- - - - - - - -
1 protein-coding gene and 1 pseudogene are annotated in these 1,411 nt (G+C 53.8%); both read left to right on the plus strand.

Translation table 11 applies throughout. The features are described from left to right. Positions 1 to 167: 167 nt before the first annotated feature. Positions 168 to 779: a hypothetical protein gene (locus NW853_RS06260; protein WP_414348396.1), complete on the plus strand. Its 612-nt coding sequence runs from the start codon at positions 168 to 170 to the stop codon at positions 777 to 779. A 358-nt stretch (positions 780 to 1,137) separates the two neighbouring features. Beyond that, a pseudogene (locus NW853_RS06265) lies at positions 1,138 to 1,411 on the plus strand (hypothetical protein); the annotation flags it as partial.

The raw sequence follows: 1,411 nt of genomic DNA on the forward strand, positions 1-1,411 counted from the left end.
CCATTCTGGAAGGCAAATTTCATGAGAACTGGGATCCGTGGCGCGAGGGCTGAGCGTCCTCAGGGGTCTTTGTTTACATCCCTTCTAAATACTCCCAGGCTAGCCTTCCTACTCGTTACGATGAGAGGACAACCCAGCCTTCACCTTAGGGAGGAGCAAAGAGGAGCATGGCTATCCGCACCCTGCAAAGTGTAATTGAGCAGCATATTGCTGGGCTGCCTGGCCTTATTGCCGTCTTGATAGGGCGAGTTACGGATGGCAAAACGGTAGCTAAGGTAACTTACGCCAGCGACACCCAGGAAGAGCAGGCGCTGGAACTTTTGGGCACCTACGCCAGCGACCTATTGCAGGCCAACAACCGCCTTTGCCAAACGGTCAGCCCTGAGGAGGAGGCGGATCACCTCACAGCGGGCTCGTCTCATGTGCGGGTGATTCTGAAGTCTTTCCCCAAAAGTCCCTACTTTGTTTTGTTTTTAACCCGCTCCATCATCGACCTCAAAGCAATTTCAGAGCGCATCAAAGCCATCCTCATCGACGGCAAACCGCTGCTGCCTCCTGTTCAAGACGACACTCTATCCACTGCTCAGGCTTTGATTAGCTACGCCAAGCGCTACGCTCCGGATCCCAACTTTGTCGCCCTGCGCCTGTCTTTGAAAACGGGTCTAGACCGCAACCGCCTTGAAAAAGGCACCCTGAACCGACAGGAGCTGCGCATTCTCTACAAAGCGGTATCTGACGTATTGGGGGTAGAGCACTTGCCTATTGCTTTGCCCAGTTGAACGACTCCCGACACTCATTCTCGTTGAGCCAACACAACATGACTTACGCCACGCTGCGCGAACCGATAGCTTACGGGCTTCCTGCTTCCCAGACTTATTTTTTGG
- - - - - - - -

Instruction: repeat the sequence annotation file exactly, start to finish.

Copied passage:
1 protein-coding gene and 1 pseudogene are annotated in these 1,411 nt (G+C 53.8%); both read left to right on the plus strand.

Translation table 11 applies throughout. The features are described from left to right. Positions 1 to 167: 167 nt before the first annotated feature. Positions 168 to 779: a hypothetical protein gene (locus NW853_RS06260; protein WP_414348396.1), complete on the plus strand. Its 612-nt coding sequence runs from the start codon at positions 168 to 170 to the stop codon at positions 777 to 779. A 358-nt stretch (positions 780 to 1,137) separates the two neighbouring features. Beyond that, a pseudogene (locus NW853_RS06265) lies at positions 1,138 to 1,411 on the plus strand (hypothetical protein); the annotation flags it as partial.

The raw sequence follows: 1,411 nt of genomic DNA on the forward strand, positions 1-1,411 counted from the left end.
CCATTCTGGAAGGCAAATTTCATGAGAACTGGGATCCGTGGCGCGAGGGCTGAGCGTCCTCAGGGGTCTTTGTTTACATCCCTTCTAAATACTCCCAGGCTAGCCTTCCTACTCGTTACGATGAGAGGACAACCCAGCCTTCACCTTAGGGAGGAGCAAAGAGGAGCATGGCTATCCGCACCCTGCAAAGTGTAATTGAGCAGCATATTGCTGGGCTGCCTGGCCTTATTGCCGTCTTGATAGGGCGAGTTACGGATGGCAAAACGGTAGCTAAGGTAACTTACGCCAGCGACACCCAGGAAGAGCAGGCGCTGGAACTTTTGGGCACCTACGCCAGCGACCTATTGCAGGCCAACAACCGCCTTTGCCAAACGGTCAGCCCTGAGGAGGAGGCGGATCACCTCACAGCGGGCTCGTCTCATGTGCGGGTGATTCTGAAGTCTTTCCCCAAAAGTCCCTACTTTGTTTTGTTTTTAACCCGCTCCATCATCGACCTCAAAGCAATTTCAGAGCGCATCAAAGCCATCCTCATCGACGGCAAACCGCTGCTGCCTCCTGTTCAAGACGACACTCTATCCACTGCTCAGGCTTTGATTAGCTACGCCAAGCGCTACGCTCCGGATCCCAACTTTGTCGCCCTGCGCCTGTCTTTGAAAACGGGTCTAGACCGCAACCGCCTTGAAAAAGGCACCCTGAACCGACAGGAGCTGCGCATTCTCTACAAAGCGGTATCTGACGTATTGGGGGTAGAGCACTTGCCTATTGCTTTGCCCAGTTGAACGACTCCCGACACTCATTCTCGTTGAGCCAACACAACATGACTTACGCCACGCTGCGCGAACCGATAGCTTACGGGCTTCCTGCTTCCCAGACTTATTTTTTGG